Local producers must increase the standard and quality of their products to match the tastes of local consumers while also meeting international quality and standards for export.

Manufacturers must also strive to function at an optimal level in terms of resource utilisation, efficient human and management resource allocation, and effective cost and technique of production.

All of this must be optimised for a manufacturing organisation to completely utilise its total resources and capability. As a result, producers must identify a strategic level in order to determine the best location for exporting their products.

Crude oil dominates Nigeria’s export trade, accounting for 95% of the entire value of exports from 1979 to date. Cotton, lumber, coca, groundnuts, palm oil, and kernels were once the backbone of our exports,

but now account for barely 5% of total value. Cotton, groundnuts, palm oil, and palm kernel are currently being imported due to a significant fall in their export value.

Manufacturing industries provided only 1% of the overall value. This highlights the fact that the ordinary Nigerian manufacturer is not yet prepared for international marketing. Recognising the dangers of relying largely on imported goods, the Federal Government has taken steps to foster non-oil growth.

The Nigerian Export Promotion Council (NEPC) was founded by Decree No. 26 of 1976 to drive export growth and intensification. In January 1990, the Nigeria Export and Import Bank (NEXIM) was founded to strengthen Nigeria’s non-oil export economy.

Export will have a positive impact on the quality of local production.

1.2 Statement of Problem

Despite its vast endowment of rich natural human and material resources, Nigeria’s economy is currently in a fragile position. This weakness stems from:

a. Dependence on oil for around 95% of its foreign exchange revenues, making it vulnerable to poor development in the global oil market. Oil is a highly politicised commodity and thus extremely volatile in nature.

b. Low economic value-added operations in manufacturing. Aside from oil, the majority of our exports are raw commodities that generate profits for the exporters.

Given Nigeria’s terrible economic situation, which has a significant impact on the population, a number of questions must be addressed.

1. To what extent does Nigeria participate in the export marketing of locally created items, which have been identified as the only answer to its economic issues and to improve the standard of life of its people?

2. How many organisations are aware of the export potential of locally created goods?

3. How do private and public investors contribute to the development of the economy’s manufacturing sector?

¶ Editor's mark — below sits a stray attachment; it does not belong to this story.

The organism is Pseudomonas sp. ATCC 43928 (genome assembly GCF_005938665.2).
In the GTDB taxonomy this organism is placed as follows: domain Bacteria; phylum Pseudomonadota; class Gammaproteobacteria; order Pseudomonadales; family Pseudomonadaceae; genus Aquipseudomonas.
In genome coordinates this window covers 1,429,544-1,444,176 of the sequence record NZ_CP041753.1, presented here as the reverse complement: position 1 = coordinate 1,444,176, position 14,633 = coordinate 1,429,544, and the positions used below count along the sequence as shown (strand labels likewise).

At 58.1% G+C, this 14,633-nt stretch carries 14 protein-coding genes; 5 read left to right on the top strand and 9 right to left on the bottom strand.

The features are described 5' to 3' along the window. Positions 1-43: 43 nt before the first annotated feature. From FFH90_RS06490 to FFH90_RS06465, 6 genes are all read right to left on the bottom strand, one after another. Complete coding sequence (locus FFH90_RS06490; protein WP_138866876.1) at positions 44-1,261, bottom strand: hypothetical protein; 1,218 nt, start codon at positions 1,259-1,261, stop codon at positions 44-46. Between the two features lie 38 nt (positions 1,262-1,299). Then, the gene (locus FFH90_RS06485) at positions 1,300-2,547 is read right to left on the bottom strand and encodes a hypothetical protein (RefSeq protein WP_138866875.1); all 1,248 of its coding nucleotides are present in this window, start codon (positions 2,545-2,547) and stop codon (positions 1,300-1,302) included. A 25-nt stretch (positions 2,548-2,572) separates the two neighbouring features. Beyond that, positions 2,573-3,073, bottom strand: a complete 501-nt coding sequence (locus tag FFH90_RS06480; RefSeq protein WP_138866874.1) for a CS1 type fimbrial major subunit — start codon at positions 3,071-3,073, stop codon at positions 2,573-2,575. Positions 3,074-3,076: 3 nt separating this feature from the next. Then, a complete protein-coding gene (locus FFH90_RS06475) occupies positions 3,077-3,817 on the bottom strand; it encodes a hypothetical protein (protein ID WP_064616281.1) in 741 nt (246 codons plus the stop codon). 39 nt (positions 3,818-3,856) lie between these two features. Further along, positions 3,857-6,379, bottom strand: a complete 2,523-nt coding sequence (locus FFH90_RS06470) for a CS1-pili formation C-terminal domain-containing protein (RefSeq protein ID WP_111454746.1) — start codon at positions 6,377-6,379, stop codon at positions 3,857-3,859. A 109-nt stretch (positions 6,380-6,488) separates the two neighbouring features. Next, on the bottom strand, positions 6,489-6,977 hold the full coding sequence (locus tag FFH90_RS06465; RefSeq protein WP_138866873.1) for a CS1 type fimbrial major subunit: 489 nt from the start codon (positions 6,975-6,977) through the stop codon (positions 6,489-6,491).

4. What challenges are organisations facing in developing successful export marketing for locally created products?

5. Has the country created an enabling environment for the production and export of domestically manufactured goods?


The reasons for conducting this study endeavour include:

a To assess the impact of domestically manufactured goods exports on the national economy.

a. Reduce the balance of payment deficit by exporting locally

produced items.

c. It tries to reduce the high level of reliance on imported items.

d. Tax-free interest on export loans.

e. Increased capital tax depreciation allowed for manufactured exports.

f. A development fund established to support exporters.

g. Adjust the fund to provide greater monetary subsidies to exporters.

1.4 Significance of the Study

This research is proactive in character, as there has been little work done to promote locally created products for export. Currently, activity in the sectors is low due to the release of the national policy on manufactured product exports;

however, export marketers have identified these products, analysed their potential in the international market, and confirmed their uses and economic importance.

The Millennium World Trade Organization’s commentaries present a challenge to any decent export marketer, and an attempt will be made to determine how best to sell these products abroad.

This study is significant because it raises awareness and reveals the importance, issues, and opportunities involved with export marketing of locally created items. It will also highlight the demands of exporters, as well as government-sponsored promotional efforts and incentives to attract investment in the sub-sector.

It is intended that, in addition to serving as a partial academic fulfilment requirement for a bachelor’s degree, the study will raise awareness among organisations that have not previously considered export marketing orientation in light of its economic benefits.

Encourage those who are already involved in export marketing, and finally, based on the findings, I hope to make recommendations that will allow the firms to improve their performance so that their cooperative objectives are not only met efficiently, but also their contributions to Nigeria’s economy and social development are felt.


(a) How would the export of locally created items benefit the national economy?

(a) How would the export of locally manufactured products affect the dependability of imported goods?

(c) To what extent would locally manufactured products minimise the balance of payments deficit?

(d) How will enhanced quality of locally created items affect export?

1.6 Research Hypothesis

Hl: Exporting locally created products will boost the national economy.

HO: The export of locally produced items will assist